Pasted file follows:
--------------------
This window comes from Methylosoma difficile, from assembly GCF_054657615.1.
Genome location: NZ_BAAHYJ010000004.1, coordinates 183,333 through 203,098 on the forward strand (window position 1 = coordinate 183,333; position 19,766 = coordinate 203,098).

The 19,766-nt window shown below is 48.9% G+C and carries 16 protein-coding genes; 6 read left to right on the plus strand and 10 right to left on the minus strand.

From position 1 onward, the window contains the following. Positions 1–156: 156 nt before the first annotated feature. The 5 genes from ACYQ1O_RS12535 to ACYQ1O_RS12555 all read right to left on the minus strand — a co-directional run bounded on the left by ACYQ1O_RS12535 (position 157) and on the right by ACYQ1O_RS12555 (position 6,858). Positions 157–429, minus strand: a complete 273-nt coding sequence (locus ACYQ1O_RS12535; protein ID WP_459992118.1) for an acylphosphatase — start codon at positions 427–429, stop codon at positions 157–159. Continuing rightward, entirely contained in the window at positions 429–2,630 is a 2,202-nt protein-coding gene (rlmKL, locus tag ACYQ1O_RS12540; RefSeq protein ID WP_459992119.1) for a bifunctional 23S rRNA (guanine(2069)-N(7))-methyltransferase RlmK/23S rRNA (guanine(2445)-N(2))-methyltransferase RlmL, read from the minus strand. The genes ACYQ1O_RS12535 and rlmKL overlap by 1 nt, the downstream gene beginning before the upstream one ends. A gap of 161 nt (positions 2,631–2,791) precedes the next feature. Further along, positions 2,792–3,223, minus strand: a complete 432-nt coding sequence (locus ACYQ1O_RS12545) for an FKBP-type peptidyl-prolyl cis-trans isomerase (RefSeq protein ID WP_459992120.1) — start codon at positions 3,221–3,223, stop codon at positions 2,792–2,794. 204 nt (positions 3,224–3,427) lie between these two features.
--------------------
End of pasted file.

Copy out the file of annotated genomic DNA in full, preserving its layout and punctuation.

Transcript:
This window comes from Methylosoma difficile, from assembly GCF_054657615.1.
Genome location: NZ_BAAHYJ010000004.1, coordinates 183,333 through 203,098 on the forward strand (window position 1 = coordinate 183,333; position 19,766 = coordinate 203,098).

The 19,766-nt window shown below is 48.9% G+C and carries 16 protein-coding genes; 6 read left to right on the plus strand and 10 right to left on the minus strand.

From position 1 onward, the window contains the following. Positions 1–156: 156 nt before the first annotated feature. The 5 genes from ACYQ1O_RS12535 to ACYQ1O_RS12555 all read right to left on the minus strand — a co-directional run bounded on the left by ACYQ1O_RS12535 (position 157) and on the right by ACYQ1O_RS12555 (position 6,858). Positions 157–429, minus strand: a complete 273-nt coding sequence (locus ACYQ1O_RS12535; protein ID WP_459992118.1) for an acylphosphatase — start codon at positions 427–429, stop codon at positions 157–159. Continuing rightward, entirely contained in the window at positions 429–2,630 is a 2,202-nt protein-coding gene (rlmKL, locus tag ACYQ1O_RS12540; RefSeq protein ID WP_459992119.1) for a bifunctional 23S rRNA (guanine(2069)-N(7))-methyltransferase RlmK/23S rRNA (guanine(2445)-N(2))-methyltransferase RlmL, read from the minus strand. The genes ACYQ1O_RS12535 and rlmKL overlap by 1 nt, the downstream gene beginning before the upstream one ends. A gap of 161 nt (positions 2,631–2,791) precedes the next feature. Further along, positions 2,792–3,223, minus strand: a complete 432-nt coding sequence (locus ACYQ1O_RS12545) for an FKBP-type peptidyl-prolyl cis-trans isomerase (RefSeq protein ID WP_459992120.1) — start codon at positions 3,221–3,223, stop codon at positions 2,792–2,794. 204 nt (positions 3,224–3,427) lie between these two features.